Disclaimer: I was given an ARC of Alien Busters by Safa Shaqsy in exchange for an honest review.
Alien Busters is not the first work published by Safa Shaqsy, but it feels like it could be. The Finite Series is also available by her, which disappointed me because it meant there shouldn’t really be any excuse as to why the writing in this novel was so amateur. As a reader, I expect an author to give me their best work. There are always clear signs that a book was or wasn’t proofread and unfortunately, this one falls into the latter category.
I’m not certain if English is the author’s native tongue but it is hard to overlook some silly mistakes. If this is the case, some very minor research or reading other books could have fixed it. The author writes whip cream instead of whipped cream, proudness instead of pride, and Adam’s apples instead of Adam’s apple. She lazily says till instead of the full until. There are awkward sentences like, “I turned to Kraig for explanation who was also checking out the cave”, “…I sensed that the Insitute is evolved somehow to my parents death”, and “Was to run for our lives and to find a safe place to hide in”. Yes, that last example is the full sentence.
The narration style was first-person and it was told in the past tense. And present tense. Sometimes both in the same sentence. This was a persistent problem that lasted the duration of the novel and would easily be caught if somebody edited or proofread it before sending it out for review. For example, the narrator says,”Then I remembered my snow outfit when I was a baby that my parents kept in a box inside the garage, hoping that someday it will snow in the city.” The simple will instead of would gives this sentence two different tenses.
This was not the only problem I had with the mechanics of the novel. Another big issue was that the dialogue formatting was off. Conversations were clumped into long paragraphs, often leaving me confused as to who was speaking to whom. There was quite a bit of exposition that seemed unnatural. The author seemed to want to give all the information upfront and it didn’t work. Right on the first page she mentions that a scanner would scan alien corpses spread on a land with dry, cracked ground. Two sentences later, she says that Alien corpses were scattered everywhere on the dry land. This was also only the first of many instances of redundancy.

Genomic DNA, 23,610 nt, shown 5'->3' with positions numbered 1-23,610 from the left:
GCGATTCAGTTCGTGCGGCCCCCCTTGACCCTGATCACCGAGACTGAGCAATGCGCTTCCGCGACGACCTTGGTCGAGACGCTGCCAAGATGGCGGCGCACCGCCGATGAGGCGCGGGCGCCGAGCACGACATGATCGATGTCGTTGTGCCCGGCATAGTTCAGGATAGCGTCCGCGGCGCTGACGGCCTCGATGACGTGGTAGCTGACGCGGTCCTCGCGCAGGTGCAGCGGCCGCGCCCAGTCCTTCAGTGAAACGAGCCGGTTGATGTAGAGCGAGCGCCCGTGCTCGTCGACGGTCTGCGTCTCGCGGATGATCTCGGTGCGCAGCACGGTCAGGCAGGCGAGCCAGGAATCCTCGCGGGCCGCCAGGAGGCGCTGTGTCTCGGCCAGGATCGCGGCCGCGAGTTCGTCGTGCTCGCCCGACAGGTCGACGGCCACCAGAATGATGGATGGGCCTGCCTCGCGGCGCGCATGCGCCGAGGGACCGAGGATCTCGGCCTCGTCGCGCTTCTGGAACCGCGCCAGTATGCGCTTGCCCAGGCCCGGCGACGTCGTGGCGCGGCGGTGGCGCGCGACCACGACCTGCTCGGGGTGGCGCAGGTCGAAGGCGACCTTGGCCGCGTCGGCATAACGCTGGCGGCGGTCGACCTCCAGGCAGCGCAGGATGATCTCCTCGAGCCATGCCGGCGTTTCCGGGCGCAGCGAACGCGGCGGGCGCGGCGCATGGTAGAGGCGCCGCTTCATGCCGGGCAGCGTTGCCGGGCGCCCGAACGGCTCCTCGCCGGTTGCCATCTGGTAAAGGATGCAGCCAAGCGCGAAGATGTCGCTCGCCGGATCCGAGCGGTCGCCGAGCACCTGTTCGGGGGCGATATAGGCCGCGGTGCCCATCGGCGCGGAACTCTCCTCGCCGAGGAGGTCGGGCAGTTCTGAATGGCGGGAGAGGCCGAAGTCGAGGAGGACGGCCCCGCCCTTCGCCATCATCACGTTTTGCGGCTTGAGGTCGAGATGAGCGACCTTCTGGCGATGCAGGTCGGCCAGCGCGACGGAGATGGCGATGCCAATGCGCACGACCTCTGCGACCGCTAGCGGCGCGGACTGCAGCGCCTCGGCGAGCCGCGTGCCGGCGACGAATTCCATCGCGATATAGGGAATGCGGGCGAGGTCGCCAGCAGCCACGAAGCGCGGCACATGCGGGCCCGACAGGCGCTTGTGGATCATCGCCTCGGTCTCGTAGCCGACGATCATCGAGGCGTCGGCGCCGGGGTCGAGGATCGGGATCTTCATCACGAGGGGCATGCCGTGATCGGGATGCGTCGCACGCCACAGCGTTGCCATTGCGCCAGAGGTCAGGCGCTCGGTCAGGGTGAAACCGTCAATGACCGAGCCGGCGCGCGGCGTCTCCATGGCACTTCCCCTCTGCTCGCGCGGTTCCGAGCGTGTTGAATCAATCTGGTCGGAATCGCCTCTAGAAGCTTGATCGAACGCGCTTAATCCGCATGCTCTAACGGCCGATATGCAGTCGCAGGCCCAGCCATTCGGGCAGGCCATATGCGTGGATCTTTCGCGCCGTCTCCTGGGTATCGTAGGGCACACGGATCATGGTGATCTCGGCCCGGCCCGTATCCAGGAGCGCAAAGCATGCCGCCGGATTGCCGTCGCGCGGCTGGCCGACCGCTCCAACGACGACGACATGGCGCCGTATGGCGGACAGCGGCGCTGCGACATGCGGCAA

There were some grammatical mistakes, mostly involving commas and apostrophes. There were also many instances of sentence fragments. Sometimes the author’s word choice was off-putting and lead to confusion. Sentences were just poorly written and never revised. It was as if the author had a deadline and handed in the first draft a minute before the final product was due. The narrator describes a hallway as being unreachable while already standing there. At one point she mentions that she is joined by other members of her team. Later on, two of these other members are described as Isabel’s friends. Even later, someone mentions that she was joined by Team 5. A reader shouldn’t have this much trouble keeping things straight.
When I read the blurb about what the novel was, I thought it was a cool story idea. This is what drew me to reading the novel. However, the idea was executed in a less than desirable way. All of the story beats were good, and in a perfect universe, they would’ve been written in a way that engaged me as the reader. Like I stated above, all writing problems kept causing me to disengage from the novel. I had to stop, reread, and think about what the author was trying to say.
This was just Part One, and I knew that before I started reading the story. I went in hoping that I would finish it and be curious about Part Two. Unless the writing vastly improves, I can’t honestly say that I’ll be checking it out. Reading this novel felt a bit like a chore and I don’t want to feel that way again.
2 out of 5 Stars. If you can get past the amateur writing, I’d maybe give it a 3 1/2.